Bishop defends closure of pilgrimage center at Scotland's national Lourdes shrine

Bishop defends closure of pilgrimage center at Scotland’s national Lourdes shrine

Bishop defends closure of pilgrimage center at Scotland’s national Lourdes shrine

The Pilgrimage Center at the Carfin Lourdes Grotto. (Credit: Diocese of Motherwell.)

A bishop says that a pilgrimage center to Scotland’s national shrine for Our Lady of Lourdes is closing because it lacks the support of the local community.

LEICESTER, United Kingdom – A bishop says that a pilgrimage center to Scotland’s national shrine for Our Lady of Lourdes is closing because it lacks the support of the local community.

Bishop Joseph Toal of Motherwell made his remarks after around 5,000 people signed an online petition protesting last week’s announcement that the Pilgrimage Center at the Carfin Lourdes Grotto would close at the end of September.

Toal said the diocese “must cut our coat according to our cloth,” and has been left with no choice, since the local church faces “a future of reduced numbers and modest incomes.”

The Carfin Pilgrimage Center was opened in 1996, and has a gift shop and café to serve visitors.

“The ultimate difficulty for the Center is that not enough people visit the Grotto,” he explained in a statement. “Far more pilgrims would be needed to maintain the present business and improve the facilities. It does not seem likely that more people will come to the Grotto, even though it is a beautiful oasis of prayer and tranquility.”

Although the Grotto hosts large numbers of people for feast days and special devotions, these events often happen in the evening when the pilgrimage center is closed. Financially, the center is dependent upon visitors in the daytime, especially organized parish pilgrimages.

Toal noted that only 20 of the parishes in the Motherwell diocese arranged a parish day at the Grotto over the last summer, saying this was “sadly indicative of the decline in numbers.”

“If the support is not there from the local community, it is unlikely that visitors from further afield will compensate for this,” the bishop said.

Toal pointed out that the closure of the center does not affect the parish of St. Francis Xavier, where the Grotto is located, and the parish’s Xavier Center will remain open and can offer hospitality to visitors during special events.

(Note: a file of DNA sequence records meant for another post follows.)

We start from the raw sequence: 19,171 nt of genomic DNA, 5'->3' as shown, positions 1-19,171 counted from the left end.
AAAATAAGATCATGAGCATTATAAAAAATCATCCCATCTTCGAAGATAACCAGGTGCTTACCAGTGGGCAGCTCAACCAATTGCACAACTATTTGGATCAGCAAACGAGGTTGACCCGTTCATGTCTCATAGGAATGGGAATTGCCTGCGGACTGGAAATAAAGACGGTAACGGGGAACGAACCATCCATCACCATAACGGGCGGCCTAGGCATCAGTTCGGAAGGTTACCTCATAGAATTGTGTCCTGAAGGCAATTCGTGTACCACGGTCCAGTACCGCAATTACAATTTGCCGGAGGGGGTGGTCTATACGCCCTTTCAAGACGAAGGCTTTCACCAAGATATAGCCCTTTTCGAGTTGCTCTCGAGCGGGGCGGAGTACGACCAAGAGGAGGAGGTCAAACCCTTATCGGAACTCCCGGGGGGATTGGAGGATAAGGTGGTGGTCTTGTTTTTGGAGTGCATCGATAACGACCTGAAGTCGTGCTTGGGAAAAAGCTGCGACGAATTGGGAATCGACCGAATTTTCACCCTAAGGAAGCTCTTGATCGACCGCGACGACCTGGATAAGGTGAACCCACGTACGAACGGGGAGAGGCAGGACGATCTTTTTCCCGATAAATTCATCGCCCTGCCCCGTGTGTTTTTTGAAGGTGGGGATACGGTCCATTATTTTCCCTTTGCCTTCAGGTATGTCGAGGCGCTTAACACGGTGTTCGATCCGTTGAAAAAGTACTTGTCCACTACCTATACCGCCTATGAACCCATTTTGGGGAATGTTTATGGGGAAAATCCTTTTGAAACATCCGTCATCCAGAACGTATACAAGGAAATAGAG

The bishop said the pilgrimage center was always expected to operate as a business and to generate enough income to cover its costs. It is run as a limited company with its own board of directors.

“It has not succeeded in doing this for many years and has instead, depended on loans from the Diocese, and support from the parish, to continue trading. It is a business that is not making money, shows no signs of doing so and costs the Diocese a substantial amount of money,” he said.

The diocese was also looking at significant additional expenditure to upgrade the facility in order to meet updated food and hygiene and health and safety regulations.

Toal noted that he has been discussing the viability of the Visitor’s Center with diocesan officials since he became Bishop of Motherwell five years ago.

“Throughout this time, I allowed it to continue to operate at a loss, as it has provided a welcome service for pilgrims to the grotto and employment for a number of staff. After commissioning a feasibility study earlier this year we decided that there was no justification for keeping a loss-making company trading indefinitely and the process should begin to inform the staff of the closure and to ensure they receive all that they are entitled to when being made redundant,” he said.

“I accept people may feel disappointed about this decision but they have to be aware that we are now a diocese of modest means, which can’t afford to ignore the reality of the limited resources we can invest in a business that is not financially viable,” the bishop said, explaining the diocese’s current income is just enough to cover its expenditure.

“We basically spend everything we take in, leaving us unable to save for the future,” he said.

In a letter to The Herald, a Scottish newspaper, a former Catholic school principal called on the rest of the Scottish Church to help keep the center open. Richard Lynas had helped raise funds for the opening of the center when he was working at Taylor High School.

The school was named for Monsignor Thomas Nimmo Taylor, the former pastor of St. Francis Xavier Church who established the Carfin Lourdes Grotto in 1922.

“I am not privy to the issues or the financial pressures that have presumably contributed to the sad decision,” Lynas wrote. “But whatever the pressure, it is to be hoped that the Bishops’ Conference of Scotland and, indeed, Scotland’s Catholics in general will be willing to rally round and contribute to the saving of a facility of which they can be so justly proud.”

Follow Charles Collins on Twitter: @CharlesinRome


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